Obama's NSA surveillance reform ideas: A big deal?

In the wake of revelations about the NSA, President Obama has outlined four steps to reform US surveillance policies. What’s the reaction among security and privacy experts?

Jacquelyn Martin/AP
President Barack Obama gestures during a news conference in the East Room of the White House in Washington, Friday, Aug. 9, 2013. The president said he'll work with Congress to change the oversight of some of the National Security Agency's controversial surveillance programs.

At his press conference Friday afternoon President Obama outlined four steps he said he’s willing to make to reform US surveillance policies, which have been the subject of intense debate in Washington and around the world following the disclosures of National Security Agency leaker Edward Snowden.

First, Obama said he’d work with Congress on “appropriate” changes to Section 215 of the Patriot Act, the section of law that authorizes the National Security Agency to collect and store logs of phone calls made from or to the US.

Second, he said he’d work with Congress to strengthen public confidence in the Foreign Intelligence Surveillance Court, which provides judicial oversight to some US intelligence activities. The president said he’d be open to adding an advocate for civil liberties into FISC proceedings, to ensure judges hear both sides of any security versus privacy debate.

Third, he said he’d increase transparency of US surveillance activities as much as possible. The intelligence community is creating a website on which to post information and the NSA will name a full-time civil liberties and privacy officer, according to Obama.

Fourth, the president said he’d name a high level group of outside experts to review the nation’s entire intelligence and communications technology effort.

The changes are meant to reassure a public rattled by reports of vast NSA collection activities, according to the administration.

“It’s not enough for me, as president, to have confidence in these programs. The American people need to have confidence in them as well,” said Obama.

So, are these proposed changes a big deal? What’s the reaction among security and privacy experts?

Well, it’s nice that the president has finally spoken up on this issue, according to officials of the American Civil Liberties Union, which has been critical of the scope of NSA collection activities. But from their point of view this is only a start.

“While the initial reforms outlined by the president are a necessary and welcome first step, they are not nearly sufficient,” said ACLU executive director Anthony Romero in a statement.

The proposed changes are largely addressed at reforming what the government can do with information once it has been collected, the ACLU notes. They are less concerned with limiting the amount of information the NSA can collect in the first place.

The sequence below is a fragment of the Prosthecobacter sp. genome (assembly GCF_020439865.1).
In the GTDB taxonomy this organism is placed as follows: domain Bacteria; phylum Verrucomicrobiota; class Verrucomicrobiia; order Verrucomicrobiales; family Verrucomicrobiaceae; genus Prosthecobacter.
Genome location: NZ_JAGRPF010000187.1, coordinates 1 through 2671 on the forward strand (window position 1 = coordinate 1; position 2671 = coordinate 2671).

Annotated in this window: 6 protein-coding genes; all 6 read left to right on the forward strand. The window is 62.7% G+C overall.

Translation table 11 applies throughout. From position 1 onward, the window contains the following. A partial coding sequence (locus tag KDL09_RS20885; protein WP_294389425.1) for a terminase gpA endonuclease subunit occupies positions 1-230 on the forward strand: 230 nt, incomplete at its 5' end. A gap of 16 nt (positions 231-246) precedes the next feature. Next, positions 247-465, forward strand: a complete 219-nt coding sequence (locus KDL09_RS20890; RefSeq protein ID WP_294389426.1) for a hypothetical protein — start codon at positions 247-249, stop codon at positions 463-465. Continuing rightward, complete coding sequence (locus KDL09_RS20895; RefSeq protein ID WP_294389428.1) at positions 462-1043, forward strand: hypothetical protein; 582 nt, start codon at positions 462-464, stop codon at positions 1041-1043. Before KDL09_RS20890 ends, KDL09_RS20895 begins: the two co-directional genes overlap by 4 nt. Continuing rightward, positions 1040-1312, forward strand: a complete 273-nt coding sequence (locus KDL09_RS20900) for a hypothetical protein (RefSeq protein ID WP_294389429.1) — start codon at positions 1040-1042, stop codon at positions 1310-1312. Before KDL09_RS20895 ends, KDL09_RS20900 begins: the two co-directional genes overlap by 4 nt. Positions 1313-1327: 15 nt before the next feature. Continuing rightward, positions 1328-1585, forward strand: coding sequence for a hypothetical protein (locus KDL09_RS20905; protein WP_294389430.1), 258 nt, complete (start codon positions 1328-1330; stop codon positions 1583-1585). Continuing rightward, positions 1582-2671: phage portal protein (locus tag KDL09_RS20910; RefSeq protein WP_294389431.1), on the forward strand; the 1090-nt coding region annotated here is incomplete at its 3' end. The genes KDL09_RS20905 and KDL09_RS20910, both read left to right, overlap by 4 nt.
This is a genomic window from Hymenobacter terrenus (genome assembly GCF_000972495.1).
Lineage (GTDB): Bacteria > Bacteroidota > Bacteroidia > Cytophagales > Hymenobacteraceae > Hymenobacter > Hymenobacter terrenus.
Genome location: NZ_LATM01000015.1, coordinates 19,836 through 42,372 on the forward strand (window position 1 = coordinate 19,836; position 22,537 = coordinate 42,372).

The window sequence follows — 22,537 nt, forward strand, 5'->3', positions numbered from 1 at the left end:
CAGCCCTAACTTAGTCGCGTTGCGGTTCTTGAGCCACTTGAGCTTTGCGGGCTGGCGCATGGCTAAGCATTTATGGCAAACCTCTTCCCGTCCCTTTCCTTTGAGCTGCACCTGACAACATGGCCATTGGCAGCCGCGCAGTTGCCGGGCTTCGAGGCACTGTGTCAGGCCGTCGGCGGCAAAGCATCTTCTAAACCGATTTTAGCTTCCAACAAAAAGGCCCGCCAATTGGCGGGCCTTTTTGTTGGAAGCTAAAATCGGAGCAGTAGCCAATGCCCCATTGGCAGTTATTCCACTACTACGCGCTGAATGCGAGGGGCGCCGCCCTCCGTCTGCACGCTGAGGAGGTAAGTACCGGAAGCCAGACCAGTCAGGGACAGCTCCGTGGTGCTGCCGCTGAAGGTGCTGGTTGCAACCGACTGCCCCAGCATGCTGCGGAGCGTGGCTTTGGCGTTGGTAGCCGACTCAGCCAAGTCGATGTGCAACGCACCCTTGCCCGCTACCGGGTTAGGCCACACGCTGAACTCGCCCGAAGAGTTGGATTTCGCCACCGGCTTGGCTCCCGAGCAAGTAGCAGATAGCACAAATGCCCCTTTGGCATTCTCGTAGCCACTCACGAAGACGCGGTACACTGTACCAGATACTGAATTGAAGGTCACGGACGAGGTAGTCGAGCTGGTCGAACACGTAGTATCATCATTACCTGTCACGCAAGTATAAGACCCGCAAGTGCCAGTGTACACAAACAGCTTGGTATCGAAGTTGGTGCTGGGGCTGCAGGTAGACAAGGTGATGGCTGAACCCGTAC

That’s a point echoed by Rep. Jim Sensenbrenner (R) of Wisconsin, one of the authors of the Patriot Act. Following the president’s remarks to reporters Friday a spokesman for Rep. Sensenbrenner said the lawmaker would propose a new law to “rein in the dragnet collection of data by the NSA,” according to the Associated Press.

Meanwhile, at the Lawfare national security legal blog, University of Texas law professor Robert Chesney said that the idea of adding a security-cleared attorney who would argue against the government’s view into the FISC judicial review process could be important. That would be particularly so if such an advocate could lodge appeals and other legal motions as far up the legal ladder as the Supreme Court.

The other proposals were vague enough that they could either be substantive, or superficial, in Chesney’s view.

“I would say the expression of support for adding adversariality to the FISC process in some cases is, by far, the biggest news here,” writes Chesney.

Finally, many observers noted that Obama’s references to leaker Snowden were somewhat illogical. On the one hand, Obama was careful to note that he did not see Snowden as a patriot. Quite the contrary, he described the former NSA systems administrator as someone who has been charged with three felonies. If Snowden really believes he’s a whistleblower, he should come back to the US and make his legal case, said Obama.

At the same time the president said that open debate and the democratic process are what make the US different from many other nations, and that the changes he proposed are important. If so, why weren’t the disclosures which sparked them good things?

Obama implied that he would have eventually convened a review and made the same proposals anyway, but that’s unlikely, writes the Washington Post’s Timothy Lee on the tech policy blog “The Switch”.

“Whether or not Snowden is a patriot, it’s clear that his disclosures made possible a more vigorous and well-informed public debate about the NSA’s programs than would have happened otherwise,” writes Lee.

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